- The Washington Times - Tuesday, September 9, 2003

With Saturday’s resignation Mahmoud Abbas as the first-ever Palestinian prime minister, ubiquitous Palestinian leader Yasser Arafat is on the rebound once again. Despite extensive efforts, U.S. President George W. Bush and Israeli Prime Minister Ariel Sharon have so far been unsuccessful in permanently sidelining the Palestinian leader to the confines of history.

Mr. Abbas, who also goes by the name of Abu Mazen, surrendered what little power he enjoyed after 100 frustrating and grueling days of in-house squabbling and fighting with Mr. Arafat for control over the eight security services that abound in the Palestinian territories — an amazingly large number when considering the size of the real estate in question.

“Arafat refused to give Abu Mazen support,” Mark Regev, a spokesman with the Israel Embassy in Washington, told United Press International.

Marginalized by the Bush administration and Israel because of accusations he was tainted by terrorism, Mr. Arafat reluctantly handed over to Abu Mazen some of the powers he enjoyed keeping close over the years. Negotiating with Israel and the United States, as well as discussing the “road map” and the future of the stalled peace process that called for Palestinian statehood by 2005, fell to Abu Mazen.

But while Mr. Arafat ceded some of his authority to the prime minister, he offered no backing to facilitate Abu Mazen’s arduous task. The prime minister on his own wielded no support from “the street” and commanded even less authority to accomplish anything significant.

Additionally, Abu Mazen was expected to crack down on the Islamic fundamentalists — Hamas and Islamic Jihad, among others — who yield enormous popular support in the territories, particularly in Gaza. Several attacks by those groups against Israeli civilian targets during Abu Mazen’s 100-day term killed more people than the war in Iraq killed allied combatants. And that came during a truce self-imposed by Hamas and Islamic Jihad.

With Abu Mazen’s resignation, it would seem Mr. Arafat is back in the driver’s seat, at least for the moment. But just how long will Mr. Arafat continue to bask in the limelight? And more to the point, how much longer is Mr. Sharon’s Likud government likely to allow Mr. Arafat to remain at the helm of the Palestinian Authority? There are many in Israel, including more than a few in prominent government positions, who would like Mr. Arafat permanently exiled outside the territories, once and for all.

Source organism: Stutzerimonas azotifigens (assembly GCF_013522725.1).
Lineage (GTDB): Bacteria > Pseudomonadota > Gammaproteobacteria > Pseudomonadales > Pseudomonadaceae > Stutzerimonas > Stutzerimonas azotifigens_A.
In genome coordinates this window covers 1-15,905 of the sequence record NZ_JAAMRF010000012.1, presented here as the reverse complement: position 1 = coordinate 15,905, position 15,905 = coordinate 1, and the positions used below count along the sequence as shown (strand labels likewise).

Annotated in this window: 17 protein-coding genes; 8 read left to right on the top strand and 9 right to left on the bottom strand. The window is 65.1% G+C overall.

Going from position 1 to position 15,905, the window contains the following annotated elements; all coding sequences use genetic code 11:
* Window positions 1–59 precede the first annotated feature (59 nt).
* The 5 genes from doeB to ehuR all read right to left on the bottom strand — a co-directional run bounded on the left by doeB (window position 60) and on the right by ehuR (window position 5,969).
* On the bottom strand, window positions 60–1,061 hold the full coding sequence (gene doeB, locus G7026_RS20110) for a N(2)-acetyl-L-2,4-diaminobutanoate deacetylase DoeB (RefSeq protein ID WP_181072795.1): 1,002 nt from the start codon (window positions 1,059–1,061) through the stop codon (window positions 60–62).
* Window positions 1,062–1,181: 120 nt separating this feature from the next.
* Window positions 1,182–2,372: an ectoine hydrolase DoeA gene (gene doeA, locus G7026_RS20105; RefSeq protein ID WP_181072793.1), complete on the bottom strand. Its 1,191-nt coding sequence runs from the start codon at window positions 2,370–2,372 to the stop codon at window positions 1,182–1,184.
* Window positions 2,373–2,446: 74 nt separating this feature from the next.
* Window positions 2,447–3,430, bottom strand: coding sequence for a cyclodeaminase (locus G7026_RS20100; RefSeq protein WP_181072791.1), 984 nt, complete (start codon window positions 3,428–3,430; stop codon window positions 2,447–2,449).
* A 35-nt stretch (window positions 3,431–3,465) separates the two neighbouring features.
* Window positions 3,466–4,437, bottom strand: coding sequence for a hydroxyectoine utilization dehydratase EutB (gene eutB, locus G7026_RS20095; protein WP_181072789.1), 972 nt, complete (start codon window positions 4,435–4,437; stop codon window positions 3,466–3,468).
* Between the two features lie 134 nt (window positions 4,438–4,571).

Both Mr. Bush and Mr. Sharon repeatedly have said they would not negotiate with Mr. Arafat, nor consider doing business with a new prime minister who would be “an Arafat puppet.” For someone traditionally slow and painfully methodical at decision-making, Mr. Arafat was unusually quick on Sunday to nominate Palestinian parliament speaker Ahmed Qureia, also known as Abu Ala, to replace Abu Mazen. By wasting no time, Mr. Arafat hoped to pre-empt a U.S.-Israeli response to the outgoing prime minister’s resignation.

Like Abu Mazen, Abu Ala is considered a moderate. He helped negotiate the 1993 Oslo accords between the Palestine Liberation Organization and Israel. But the question regarding the future of the tattered “road map” is whether Israel (and the United States) will regard him as too closely linked to Mr. Arafat to perform as a viable interlocutor in what remains of the peace process — a process that may yet disappear altogether if some in Mr. Sharon’s government get their way.

Many Middle East observers now fear Israel might take advantage of the situation in the Palestinian territories and expel Mr. Arafat, forcing him to seek exile in an Arab country. It was Mr. Sharon, after all, who as defense minister expelled Mr. Arafat from his Beirut headquarters in the summer of 1982, sending him into Tunisian exile, where it was thought Mr. Arafat would too distant to cause trouble for the Jewish state. That was before the Oslo Accords brought Mr. Arafat to the territories.

Shaul Mofaz, Israel’s hawkish defense minister, is expected Sept. 16 in Washington, where he will confer with members of the Bush administration on a possible repeat of Mr. Sharon’s actions. Mr. Mofaz’s position regarding Mr. Arafat is public knowledge — he favors exile. During the three-day Washington visit, the Israeli defense minister is to meet with Secretary of State Colin Powell, Defense Secretary Donald Rumsfeld, National Security Adviser Condoleezza Rice and Vice President Dick Cheney. You can be sure they will discuss “Arafat being a problem,” Israeli Embassy spokesman Mark Regev told UPI.

The counterargument that the moderates — mainly Mr. Powell — will present, is that expelling Mr. Arafat from the Palestinian Authority will infuriate the Palestinian “street” and ignite tempers in the rest of the Arab and Islamic world, already peeved at the United States over its invasion of Iraq. This would risk setting a match to the Middle East powder keg, a sure way to torch the “road map.”

Claude Salhani is international editor for United Press International.


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